Greetings to medical and health professionals, the scientific community, patients and to the general public spread across 7 continents – a wonderful “World Homeopathy Day” on 10th April 2018 on account of the founder and father of Homeopathy Dr Friedrich Samuel Hahnemann’s 263rd birthday (born 1755, Germany). Every year 10th April is celebrated all over the world as ‘World Homeopathy Day as a tribute to Hahnemann. Medical doctors and patients of over 42 countries are joining together on 10th April for celebrations. The week following the birth date of Hahnemann i.e. 10th April is celebrated as World Homeopathy Awareness Week.
Samuel Hahnemann is the Father of Homeopathy, Father of Human Pharmacology, Father of NanoMedicine and the Father of Infinite Dilution concept in Chemistry.
On Dr Hahnemann’s 80th Birthday i.e. 10th April 1835, Dr Hering founded the World’s First homoeopathic medical college, “The North American Academy of Homeopathic Healing Art”, Allentown, USA
The first woman to practice medicine in France was a homoeopath. And she was none other than Melanie d’Hervilly-Gohier, the wife of Hahnemann. She was granted legal license to practice medicine in 1872. She was followed by Madeleine Brès who was awarded M.D. in 1875.
History Of Homoeopathy
The history of homoeopathy combines the high drama and intrigue commonly found in the best efforts of the silver screen. Although a movie has not yet been made about homoeopathy, it is a film waiting to happen.
Homoeopathy became spectacularly popular in the United States and Europe in the 1800s and its strongest advocates included European royalty, American entrepreneurs, literary giants, and religious leaders. But at the time that it was gaining widespread popularity, it became the object of deep-seated animosity and vigilant opposition from establishment medicine.
The conflict between homoeopathy and orthodox medicine was protracted and bitter. We know who won the first round of this conflict. We await the results of the second round. Hopefully, we will soon discover that a “fight” overhealing is inappropriate and that various approaches to healing are all necessary to build a comprehensive and effective health care system.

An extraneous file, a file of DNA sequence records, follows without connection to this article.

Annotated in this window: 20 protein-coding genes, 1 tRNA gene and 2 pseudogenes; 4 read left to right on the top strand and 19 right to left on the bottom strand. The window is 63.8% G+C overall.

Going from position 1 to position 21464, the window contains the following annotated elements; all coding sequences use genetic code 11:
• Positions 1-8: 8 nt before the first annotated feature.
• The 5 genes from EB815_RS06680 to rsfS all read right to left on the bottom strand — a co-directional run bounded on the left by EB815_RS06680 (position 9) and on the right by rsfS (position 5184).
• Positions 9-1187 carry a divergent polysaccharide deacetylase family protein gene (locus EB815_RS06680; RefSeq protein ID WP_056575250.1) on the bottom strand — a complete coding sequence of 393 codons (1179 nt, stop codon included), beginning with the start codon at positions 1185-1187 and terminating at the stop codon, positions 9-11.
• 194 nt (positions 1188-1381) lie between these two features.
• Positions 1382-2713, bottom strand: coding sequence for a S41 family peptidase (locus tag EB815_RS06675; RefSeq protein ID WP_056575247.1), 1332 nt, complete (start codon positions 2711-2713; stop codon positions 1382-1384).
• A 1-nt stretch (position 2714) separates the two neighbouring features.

The history of homoeopathy begins with the discoveries of its founder Samuel Hahnemann (1755-1843), a German physician. Hahnemann first coined the word “homoeopathy” (“homoios” in Greek means similar, “pathos” means suffering) to refer to the pharmacological principle, the law of similars, that is its basis.
Actually, the law of similars was previously described by Hippocrates and Paracelsus and was utilized by many cultures, including the Mayans, Chinese, Greeks, Native American Indians, and Asian Indians, but it was Hahnemann who codified the law of similars into a systematic medical science.
Hahnemann’s first comments about the general applicability of the law of similars were in 1789 when he translated a book by William Cullen, one of the leading physicians of the era. At one point in the book, Cullen ascribed the usefulness of Peruvian bark (Cinchona) in treating malaria due to its bitter and astringent properties.
Hahnemann wrote a bold footnote in his translation, disputing Cullen’s explanation. Hahnemann asserted that the efficacy of Peruvian bark must be for another factor, since he noted that there were other substances and mixtures of substances decidedly more bitter and more astringent than Peruvian bark that was not effective in treating malaria.
The Opposition to Homeopathy
Homoeopathy posed a serious threat to entrenched medicine. Orthodox physicians criticized herbalists, midwives, and various other “non-regular” practitioners because they were not medically trained. Homoeopaths, however, could not be discredited as being unlearned, since they were graduates from many of the same medical schools as “regular” physicians. In fact, many of the initial practitioners of homoeopathy graduated from some of the most prestigious medical schools of the day.
Orthodox medicine was also threatened because homoeopathy offered an integrated, coherent, systematic basis for its therapeutic practice. In his Pulitzer Prize-winning book The Social Transformation of American Medicine Paul Starr noted, “Because homoeopathy was simultaneously philosophical and experimental, it seemed to many people to be more rather than less scientific than orthodox medicine.”